If anyone needed a warning that we are living in unprecedented times it was delivered yesterday. Last week’s optimism was nowhere to be seen and risky assets were disposed of once more. There is no beating around the bush, there is a very clear and present danger that Covid-19 will paralyze part of major economies as stricter restrictions and regional lockdowns are to be introduced. The regional government in Madrid requested help from the army to fight the pandemic, Greece registered a record number of daily cases, the UK government contemplates a national lockdown and the US confirmed cases are now close to 7 million. As the fragile global economic growth is in jeopardy investors shunned equities. Major US stock indices lost more than 1% of their values yesterday. The silver lining is the daily death rates remain relatively low and this might lead to comparatively short-term social and economic curbs.
Demand considerations battered oil prices, too. Heating Oil and RBOB were leading the way lower with daily losses of more than $2/bbl equivalent whilst WTI fell $1.80/bbl on the day. Supply developments also played their parts in yesterday’s sell-off. The nascent recovery in Libyan oil production after the months-long force majeure was lifted added to the bearish sentiment. The Sharara oil field has restarted operations and an oil tanker was on its way to the country’s Marsa El Hariga terminal, Refinitive shipping data showed. According to Libya’s NOC output could jump to 260,000 bpd next week. The resumption of production makes oil bulls worried, however, judging by past occurrences reaching the pre-blockade output level will be anything but plain sailing. Yesterday’s weakness could well turn out to be a temporary, albeit painful, dip.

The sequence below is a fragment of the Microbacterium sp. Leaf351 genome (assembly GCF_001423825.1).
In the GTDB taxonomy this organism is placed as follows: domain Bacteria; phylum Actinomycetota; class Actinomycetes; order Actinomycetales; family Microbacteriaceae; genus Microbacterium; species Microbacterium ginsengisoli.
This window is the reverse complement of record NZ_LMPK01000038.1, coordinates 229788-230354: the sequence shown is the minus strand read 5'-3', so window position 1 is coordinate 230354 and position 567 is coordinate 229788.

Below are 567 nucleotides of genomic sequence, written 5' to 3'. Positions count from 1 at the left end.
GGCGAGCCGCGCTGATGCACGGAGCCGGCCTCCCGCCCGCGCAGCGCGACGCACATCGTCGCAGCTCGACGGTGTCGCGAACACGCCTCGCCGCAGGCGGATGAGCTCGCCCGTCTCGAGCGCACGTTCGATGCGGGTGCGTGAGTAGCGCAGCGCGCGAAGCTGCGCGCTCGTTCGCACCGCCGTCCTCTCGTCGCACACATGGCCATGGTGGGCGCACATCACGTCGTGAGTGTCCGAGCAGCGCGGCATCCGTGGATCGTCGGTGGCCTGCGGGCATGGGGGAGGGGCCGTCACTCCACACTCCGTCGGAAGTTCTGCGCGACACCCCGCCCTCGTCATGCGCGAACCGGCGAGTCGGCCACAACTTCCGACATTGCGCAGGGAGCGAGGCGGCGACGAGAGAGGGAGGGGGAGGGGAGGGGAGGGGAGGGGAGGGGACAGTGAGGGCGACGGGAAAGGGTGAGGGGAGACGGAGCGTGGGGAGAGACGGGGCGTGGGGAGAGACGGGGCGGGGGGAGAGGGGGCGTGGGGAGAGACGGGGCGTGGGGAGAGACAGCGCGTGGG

A substantiated but unlikely bullish scenario